Workforce planning for Australia’s ageing population
Preliminary results of a study
Challenges and solutions
In 1974-75, there were 7.3 working age individuals to support every person aged 65 years or above. By 2054-55, there will only be 2.7 working aged individuals to support every person aged 65 years or above. Health and welfare costs are expected to more than double over the next decade. Despite the government’s encouragement of longer working lives, many older workers continue to retire in their late 50s and early 60s. This trend is leading to a significant skills and knowledge shortage for the Australian workforce because organisations will no longer be able to rely on a steady influx of younger workers.
The focus on employability will be increasingly important when the Australian government develops policies to manage an ageing population. However, the government often considers population ageing as an economic policy problem and relies on economic simulations of welfare reform data to develop policies aimed at increasing workforce participation rates. However, the reliance on economic modelling simulations neglects the fact that many older workers need support to work to and beyond retirement age due to changes in health, care-giving duties and lifestyle preferences.
These simulations also disregard the need to support organisations to cope with the challenges this brings to their workforce. To address this problem, my doctoral research examines organisations and workers’ perspectives on effective strategies that may help manage the process of ageing at work.
Results of a systematic literature review provides evidence indicating the importance of tailoring human resource practices and retention strategies to match older workers’ sense of work identity. Flexible work strategies are often the most effective in aligning organisations’ needs for sustained productivity and workers’ needs for more suitable workloads. Provisional interview results with human resource and management professionals in New South Wales indicate retention and transition to retirement strategies are only effective when older workers perceive them to be in alignment with their changing lifestyle, health conditions and work intentions. Organisations see great value in their older workers and often want to retain their experienced and skilled staff. However, they often find a lack of support from the government to assist their retention efforts because current policies do little to help insure an organisation’s financial risks in keeping or hiring an older worker.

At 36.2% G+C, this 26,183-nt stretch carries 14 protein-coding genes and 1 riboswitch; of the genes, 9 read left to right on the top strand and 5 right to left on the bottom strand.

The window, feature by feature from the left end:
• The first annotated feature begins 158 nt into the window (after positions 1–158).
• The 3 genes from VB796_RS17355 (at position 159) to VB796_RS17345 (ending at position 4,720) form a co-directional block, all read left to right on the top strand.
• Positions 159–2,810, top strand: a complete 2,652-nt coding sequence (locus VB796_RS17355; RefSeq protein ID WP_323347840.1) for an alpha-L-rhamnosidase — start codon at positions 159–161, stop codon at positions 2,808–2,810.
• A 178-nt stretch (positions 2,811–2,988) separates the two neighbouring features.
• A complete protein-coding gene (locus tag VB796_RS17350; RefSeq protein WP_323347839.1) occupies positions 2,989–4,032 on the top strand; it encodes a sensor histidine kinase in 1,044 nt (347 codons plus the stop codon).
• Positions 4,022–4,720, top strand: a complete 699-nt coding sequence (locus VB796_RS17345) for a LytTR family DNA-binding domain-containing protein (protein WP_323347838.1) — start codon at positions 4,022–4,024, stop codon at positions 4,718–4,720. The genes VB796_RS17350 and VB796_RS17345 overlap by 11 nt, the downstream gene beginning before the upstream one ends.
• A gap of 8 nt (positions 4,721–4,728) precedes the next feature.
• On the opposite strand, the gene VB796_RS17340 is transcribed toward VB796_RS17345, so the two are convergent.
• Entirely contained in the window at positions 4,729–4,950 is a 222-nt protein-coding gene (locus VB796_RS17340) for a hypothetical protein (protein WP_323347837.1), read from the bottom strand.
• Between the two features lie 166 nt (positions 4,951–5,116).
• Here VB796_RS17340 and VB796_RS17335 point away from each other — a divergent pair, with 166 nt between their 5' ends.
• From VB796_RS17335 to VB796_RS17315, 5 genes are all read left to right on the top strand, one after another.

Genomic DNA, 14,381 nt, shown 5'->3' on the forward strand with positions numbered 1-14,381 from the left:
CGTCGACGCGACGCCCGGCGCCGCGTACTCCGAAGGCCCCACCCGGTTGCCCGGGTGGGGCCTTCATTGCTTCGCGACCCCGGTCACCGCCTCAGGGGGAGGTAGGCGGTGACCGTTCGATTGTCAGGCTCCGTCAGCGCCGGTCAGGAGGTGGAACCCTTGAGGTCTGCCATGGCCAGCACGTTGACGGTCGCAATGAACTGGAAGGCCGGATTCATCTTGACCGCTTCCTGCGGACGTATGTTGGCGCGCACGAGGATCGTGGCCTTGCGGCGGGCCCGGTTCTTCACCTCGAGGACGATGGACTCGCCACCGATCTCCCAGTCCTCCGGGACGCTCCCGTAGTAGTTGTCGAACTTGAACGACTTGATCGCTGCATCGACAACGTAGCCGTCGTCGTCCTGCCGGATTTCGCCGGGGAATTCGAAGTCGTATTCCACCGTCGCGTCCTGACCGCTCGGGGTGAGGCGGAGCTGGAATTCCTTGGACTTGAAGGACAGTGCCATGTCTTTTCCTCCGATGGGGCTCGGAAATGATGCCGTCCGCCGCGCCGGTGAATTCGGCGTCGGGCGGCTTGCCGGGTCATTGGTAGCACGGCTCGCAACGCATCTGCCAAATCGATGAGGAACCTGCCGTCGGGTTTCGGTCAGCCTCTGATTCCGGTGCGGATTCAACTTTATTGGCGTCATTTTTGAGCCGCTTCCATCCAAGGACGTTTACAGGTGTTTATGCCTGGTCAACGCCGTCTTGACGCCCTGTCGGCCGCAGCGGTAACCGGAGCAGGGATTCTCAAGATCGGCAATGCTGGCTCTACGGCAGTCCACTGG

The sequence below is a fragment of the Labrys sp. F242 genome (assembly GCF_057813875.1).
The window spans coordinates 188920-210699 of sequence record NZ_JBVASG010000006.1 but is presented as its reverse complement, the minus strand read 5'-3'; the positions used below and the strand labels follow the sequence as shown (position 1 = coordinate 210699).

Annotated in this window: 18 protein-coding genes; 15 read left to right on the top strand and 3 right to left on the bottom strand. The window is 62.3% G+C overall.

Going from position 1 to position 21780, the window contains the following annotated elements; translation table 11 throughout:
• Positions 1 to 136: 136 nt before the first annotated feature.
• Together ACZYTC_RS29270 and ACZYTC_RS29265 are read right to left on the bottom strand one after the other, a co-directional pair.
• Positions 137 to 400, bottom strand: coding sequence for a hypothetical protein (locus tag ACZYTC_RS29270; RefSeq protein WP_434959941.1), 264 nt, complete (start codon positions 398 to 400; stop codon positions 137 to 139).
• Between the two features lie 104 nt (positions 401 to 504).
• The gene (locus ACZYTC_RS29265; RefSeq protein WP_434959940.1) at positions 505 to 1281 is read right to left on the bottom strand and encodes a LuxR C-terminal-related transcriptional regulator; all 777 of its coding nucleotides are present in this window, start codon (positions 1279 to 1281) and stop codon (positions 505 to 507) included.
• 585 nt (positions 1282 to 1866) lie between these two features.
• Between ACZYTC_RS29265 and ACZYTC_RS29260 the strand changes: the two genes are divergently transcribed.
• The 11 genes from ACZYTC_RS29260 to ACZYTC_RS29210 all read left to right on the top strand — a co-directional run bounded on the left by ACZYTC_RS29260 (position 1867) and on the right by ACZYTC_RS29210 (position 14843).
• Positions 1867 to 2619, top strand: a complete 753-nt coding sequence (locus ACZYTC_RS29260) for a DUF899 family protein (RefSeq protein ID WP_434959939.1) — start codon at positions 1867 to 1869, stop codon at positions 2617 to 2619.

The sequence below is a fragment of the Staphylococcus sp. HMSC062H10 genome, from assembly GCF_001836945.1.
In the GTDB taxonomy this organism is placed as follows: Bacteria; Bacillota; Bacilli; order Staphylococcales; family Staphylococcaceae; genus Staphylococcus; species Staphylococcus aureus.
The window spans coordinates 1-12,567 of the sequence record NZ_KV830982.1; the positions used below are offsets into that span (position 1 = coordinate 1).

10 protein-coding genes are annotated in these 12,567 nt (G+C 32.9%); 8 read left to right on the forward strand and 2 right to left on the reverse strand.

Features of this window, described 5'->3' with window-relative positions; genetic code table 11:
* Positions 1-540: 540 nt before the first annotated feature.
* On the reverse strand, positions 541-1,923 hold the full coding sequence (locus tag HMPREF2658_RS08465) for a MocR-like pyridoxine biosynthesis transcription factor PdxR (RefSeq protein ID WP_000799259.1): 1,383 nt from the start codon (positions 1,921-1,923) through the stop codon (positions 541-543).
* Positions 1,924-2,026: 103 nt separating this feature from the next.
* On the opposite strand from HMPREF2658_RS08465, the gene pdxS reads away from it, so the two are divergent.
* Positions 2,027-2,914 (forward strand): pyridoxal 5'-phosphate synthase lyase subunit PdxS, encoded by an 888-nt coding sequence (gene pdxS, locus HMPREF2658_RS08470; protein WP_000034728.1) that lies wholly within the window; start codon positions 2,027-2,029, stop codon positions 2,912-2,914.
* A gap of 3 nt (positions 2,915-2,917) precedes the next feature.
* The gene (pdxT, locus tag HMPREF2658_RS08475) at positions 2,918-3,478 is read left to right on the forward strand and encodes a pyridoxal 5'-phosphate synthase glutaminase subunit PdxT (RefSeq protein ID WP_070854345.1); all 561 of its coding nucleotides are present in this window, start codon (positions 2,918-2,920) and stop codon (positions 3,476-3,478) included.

Population ageing is one of the biggest challenges to Australia’s future economic sustainability. These findings have the potential to inform policies to support the needs of organisations that employ older workers and encourage innovative human resource practices used to create better workplaces for a more diverse workforce. Most importantly, they show the importance of engaging stakeholders to find a feasible solution and offset the costs of population ageing. The next phase of this doctoral research will examine older workers’ experiences of using effective human resource strategies to extend their working lives. I welcome organisations interested in this research to join the study and find out what human resource strategies may work best with their workers.
[Source: Irene Mok, Lecturer and University of Sydney Doctoral student, email@example.com]